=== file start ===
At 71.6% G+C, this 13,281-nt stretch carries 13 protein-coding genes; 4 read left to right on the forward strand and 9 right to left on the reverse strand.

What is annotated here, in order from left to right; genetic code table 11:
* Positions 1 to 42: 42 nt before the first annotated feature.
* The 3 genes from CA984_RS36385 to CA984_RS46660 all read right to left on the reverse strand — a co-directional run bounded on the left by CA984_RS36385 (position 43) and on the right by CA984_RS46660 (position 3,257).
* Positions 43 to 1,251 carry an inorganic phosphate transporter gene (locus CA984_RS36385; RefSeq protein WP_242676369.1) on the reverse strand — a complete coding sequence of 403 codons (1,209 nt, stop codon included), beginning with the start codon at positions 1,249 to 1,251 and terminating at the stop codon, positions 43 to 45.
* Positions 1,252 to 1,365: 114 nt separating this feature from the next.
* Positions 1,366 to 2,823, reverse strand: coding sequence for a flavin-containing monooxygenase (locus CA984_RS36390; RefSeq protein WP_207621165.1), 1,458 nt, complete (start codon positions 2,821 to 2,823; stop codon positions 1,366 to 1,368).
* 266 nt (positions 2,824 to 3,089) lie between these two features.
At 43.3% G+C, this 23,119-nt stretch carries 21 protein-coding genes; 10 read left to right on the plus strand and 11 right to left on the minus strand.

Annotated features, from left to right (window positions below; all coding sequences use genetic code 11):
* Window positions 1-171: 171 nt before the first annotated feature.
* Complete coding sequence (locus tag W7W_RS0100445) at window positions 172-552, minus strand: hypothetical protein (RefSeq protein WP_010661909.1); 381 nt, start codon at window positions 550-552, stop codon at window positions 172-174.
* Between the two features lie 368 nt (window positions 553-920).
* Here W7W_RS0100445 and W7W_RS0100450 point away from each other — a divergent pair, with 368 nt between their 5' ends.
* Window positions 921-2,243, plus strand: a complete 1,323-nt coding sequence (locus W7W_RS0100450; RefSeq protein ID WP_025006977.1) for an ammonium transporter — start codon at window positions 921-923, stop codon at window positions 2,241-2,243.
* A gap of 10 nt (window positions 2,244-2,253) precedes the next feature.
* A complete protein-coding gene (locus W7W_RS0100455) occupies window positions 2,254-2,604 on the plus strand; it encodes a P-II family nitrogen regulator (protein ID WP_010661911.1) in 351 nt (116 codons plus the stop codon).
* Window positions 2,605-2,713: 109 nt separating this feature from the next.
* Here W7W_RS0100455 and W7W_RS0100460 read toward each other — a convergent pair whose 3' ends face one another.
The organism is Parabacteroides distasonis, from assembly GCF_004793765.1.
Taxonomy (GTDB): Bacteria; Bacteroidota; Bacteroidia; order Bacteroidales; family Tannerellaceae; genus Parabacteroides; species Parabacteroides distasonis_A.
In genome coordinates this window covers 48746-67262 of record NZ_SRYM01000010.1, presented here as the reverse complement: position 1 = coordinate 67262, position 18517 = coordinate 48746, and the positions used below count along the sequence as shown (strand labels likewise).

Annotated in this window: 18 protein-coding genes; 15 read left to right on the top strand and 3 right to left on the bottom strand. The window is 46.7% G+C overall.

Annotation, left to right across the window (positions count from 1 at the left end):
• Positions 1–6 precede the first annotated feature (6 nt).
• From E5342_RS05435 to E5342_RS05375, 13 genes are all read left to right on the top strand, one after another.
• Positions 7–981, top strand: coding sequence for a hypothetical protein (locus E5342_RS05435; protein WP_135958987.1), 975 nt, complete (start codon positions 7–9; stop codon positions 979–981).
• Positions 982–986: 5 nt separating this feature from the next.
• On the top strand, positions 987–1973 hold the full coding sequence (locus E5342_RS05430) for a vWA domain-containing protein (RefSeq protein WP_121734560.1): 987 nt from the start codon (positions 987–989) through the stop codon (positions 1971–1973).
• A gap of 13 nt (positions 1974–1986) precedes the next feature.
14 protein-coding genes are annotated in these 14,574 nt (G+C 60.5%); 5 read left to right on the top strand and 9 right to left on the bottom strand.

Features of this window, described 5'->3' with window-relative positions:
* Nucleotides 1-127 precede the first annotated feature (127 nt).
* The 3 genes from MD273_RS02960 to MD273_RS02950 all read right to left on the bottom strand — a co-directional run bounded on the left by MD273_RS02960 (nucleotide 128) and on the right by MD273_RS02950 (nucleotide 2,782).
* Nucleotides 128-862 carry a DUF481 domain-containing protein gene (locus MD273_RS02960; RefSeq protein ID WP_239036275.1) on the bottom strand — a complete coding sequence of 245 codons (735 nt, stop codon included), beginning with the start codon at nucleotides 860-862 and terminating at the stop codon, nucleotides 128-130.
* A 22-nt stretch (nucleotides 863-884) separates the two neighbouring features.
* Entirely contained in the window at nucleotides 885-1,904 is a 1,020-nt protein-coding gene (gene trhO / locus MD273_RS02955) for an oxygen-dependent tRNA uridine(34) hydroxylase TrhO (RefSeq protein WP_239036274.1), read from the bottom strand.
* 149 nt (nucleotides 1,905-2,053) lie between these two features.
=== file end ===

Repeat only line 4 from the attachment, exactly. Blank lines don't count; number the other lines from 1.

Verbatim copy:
* The 3 genes from CA984_RS36385 to CA984_RS46660 all read right to left on the reverse strand — a co-directional run bounded on the left by CA984_RS36385 (position 43) and on the right by CA984_RS46660 (position 3,257).